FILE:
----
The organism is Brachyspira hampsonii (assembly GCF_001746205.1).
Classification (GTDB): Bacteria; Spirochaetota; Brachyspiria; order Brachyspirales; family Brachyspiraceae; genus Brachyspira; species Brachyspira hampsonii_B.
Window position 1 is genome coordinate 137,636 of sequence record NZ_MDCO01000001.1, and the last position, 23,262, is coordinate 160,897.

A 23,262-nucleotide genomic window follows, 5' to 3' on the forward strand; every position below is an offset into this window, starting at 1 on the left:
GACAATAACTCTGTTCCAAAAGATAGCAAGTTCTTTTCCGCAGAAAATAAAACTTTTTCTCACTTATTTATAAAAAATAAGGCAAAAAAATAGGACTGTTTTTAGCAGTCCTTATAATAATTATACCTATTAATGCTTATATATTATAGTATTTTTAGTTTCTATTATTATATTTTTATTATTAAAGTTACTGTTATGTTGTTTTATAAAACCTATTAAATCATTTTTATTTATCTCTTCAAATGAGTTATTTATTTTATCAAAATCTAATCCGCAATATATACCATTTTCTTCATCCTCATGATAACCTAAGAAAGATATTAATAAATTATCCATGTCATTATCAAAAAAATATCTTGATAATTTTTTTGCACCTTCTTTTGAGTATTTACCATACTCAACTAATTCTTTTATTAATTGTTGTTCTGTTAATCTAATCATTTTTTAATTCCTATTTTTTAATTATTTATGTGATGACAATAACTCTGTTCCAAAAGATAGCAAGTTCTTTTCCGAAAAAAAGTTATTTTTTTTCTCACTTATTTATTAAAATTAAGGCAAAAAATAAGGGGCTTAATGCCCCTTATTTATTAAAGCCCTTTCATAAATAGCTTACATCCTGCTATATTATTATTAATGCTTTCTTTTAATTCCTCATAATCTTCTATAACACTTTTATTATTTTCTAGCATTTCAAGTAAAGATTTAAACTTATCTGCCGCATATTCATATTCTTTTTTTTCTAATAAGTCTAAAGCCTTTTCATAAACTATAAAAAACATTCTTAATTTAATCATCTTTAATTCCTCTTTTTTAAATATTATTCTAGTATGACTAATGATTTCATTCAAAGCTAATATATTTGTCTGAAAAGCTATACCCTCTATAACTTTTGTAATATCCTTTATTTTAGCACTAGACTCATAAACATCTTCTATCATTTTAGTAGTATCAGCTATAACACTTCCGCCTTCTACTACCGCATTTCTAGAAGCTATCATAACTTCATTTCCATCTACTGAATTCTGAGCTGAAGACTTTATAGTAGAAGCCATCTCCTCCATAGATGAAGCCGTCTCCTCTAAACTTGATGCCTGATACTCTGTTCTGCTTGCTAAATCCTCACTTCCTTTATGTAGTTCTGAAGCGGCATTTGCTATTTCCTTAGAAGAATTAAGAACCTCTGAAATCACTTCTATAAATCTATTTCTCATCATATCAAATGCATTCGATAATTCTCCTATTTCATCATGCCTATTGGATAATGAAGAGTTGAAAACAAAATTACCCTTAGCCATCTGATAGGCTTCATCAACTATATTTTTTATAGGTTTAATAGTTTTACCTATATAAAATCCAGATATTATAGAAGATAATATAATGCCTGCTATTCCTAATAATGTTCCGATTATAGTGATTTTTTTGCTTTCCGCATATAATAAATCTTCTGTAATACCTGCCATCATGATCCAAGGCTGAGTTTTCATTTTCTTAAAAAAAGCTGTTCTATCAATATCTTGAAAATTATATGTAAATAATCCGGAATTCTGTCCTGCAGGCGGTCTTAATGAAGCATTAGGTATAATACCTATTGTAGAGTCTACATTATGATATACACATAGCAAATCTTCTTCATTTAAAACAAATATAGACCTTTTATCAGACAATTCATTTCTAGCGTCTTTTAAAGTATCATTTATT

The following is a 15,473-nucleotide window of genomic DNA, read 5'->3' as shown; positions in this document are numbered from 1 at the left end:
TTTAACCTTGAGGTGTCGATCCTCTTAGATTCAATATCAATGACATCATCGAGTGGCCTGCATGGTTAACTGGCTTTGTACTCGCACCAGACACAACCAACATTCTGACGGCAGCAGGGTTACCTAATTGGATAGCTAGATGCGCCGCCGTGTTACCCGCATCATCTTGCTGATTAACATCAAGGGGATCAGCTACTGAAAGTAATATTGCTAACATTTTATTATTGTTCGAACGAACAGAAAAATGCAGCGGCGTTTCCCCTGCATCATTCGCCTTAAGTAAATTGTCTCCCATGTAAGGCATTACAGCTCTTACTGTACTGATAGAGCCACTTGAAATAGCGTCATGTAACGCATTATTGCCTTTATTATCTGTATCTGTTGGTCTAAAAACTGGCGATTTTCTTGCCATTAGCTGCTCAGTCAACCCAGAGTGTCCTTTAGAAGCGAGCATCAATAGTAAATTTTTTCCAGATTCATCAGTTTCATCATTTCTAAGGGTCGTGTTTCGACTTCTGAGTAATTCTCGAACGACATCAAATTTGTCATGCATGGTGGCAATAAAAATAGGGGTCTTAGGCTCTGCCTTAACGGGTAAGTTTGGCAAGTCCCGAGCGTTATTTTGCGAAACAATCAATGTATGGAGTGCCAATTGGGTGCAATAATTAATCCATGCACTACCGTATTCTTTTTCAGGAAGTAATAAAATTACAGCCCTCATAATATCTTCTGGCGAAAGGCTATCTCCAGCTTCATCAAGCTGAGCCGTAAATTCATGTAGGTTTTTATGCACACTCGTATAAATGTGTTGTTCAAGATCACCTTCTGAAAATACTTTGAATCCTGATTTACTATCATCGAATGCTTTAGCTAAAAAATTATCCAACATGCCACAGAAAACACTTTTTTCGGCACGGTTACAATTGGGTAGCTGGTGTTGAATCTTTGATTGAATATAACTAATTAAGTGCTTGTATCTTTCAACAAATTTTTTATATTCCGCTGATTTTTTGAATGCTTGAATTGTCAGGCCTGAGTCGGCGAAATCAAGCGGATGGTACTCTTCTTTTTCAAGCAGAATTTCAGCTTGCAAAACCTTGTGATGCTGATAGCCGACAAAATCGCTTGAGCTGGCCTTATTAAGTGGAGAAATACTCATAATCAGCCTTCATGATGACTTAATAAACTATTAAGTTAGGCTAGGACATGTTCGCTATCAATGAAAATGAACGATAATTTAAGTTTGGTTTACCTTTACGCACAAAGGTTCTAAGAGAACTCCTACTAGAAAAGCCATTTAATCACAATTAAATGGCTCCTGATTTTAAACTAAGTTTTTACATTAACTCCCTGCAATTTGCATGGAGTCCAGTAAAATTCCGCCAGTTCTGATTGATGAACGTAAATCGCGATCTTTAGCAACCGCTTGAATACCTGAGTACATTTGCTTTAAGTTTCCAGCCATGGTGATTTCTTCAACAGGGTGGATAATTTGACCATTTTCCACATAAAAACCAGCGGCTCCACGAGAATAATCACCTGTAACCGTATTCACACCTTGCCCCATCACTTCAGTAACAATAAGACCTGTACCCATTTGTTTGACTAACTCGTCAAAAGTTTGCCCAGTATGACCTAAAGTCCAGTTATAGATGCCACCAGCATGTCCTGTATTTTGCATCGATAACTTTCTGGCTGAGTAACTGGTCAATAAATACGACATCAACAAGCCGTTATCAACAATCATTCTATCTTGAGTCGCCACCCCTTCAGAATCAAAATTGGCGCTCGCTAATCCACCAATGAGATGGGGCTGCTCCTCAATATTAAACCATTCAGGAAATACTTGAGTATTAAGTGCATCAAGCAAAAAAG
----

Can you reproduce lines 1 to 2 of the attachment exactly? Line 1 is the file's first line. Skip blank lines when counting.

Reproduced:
The organism is Brachyspira hampsonii (assembly GCF_001746205.1).
Classification (GTDB): Bacteria; Spirochaetota; Brachyspiria; order Brachyspirales; family Brachyspiraceae; genus Brachyspira; species Brachyspira hampsonii_B.